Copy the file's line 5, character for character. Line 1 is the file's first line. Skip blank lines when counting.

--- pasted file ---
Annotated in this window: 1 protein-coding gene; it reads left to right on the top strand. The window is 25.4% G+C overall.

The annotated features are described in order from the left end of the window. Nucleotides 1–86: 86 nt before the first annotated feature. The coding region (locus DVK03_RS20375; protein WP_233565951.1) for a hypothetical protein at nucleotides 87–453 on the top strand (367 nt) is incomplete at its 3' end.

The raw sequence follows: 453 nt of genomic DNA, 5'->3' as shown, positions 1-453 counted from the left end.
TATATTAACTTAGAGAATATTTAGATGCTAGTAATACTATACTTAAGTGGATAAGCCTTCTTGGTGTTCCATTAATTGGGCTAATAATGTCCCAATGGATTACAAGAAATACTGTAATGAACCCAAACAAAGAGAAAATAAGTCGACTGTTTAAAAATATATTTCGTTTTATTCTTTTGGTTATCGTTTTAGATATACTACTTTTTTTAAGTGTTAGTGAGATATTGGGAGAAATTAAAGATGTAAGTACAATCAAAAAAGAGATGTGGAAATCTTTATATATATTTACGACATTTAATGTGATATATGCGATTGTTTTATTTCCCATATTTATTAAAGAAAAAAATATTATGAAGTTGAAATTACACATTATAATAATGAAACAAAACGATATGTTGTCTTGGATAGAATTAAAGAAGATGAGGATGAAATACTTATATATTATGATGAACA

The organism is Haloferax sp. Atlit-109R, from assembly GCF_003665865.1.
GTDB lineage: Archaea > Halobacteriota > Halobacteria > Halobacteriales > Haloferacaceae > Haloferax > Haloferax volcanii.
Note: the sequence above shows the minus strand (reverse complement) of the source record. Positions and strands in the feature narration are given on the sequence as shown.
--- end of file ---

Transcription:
The organism is Haloferax sp. Atlit-109R, from assembly GCF_003665865.1.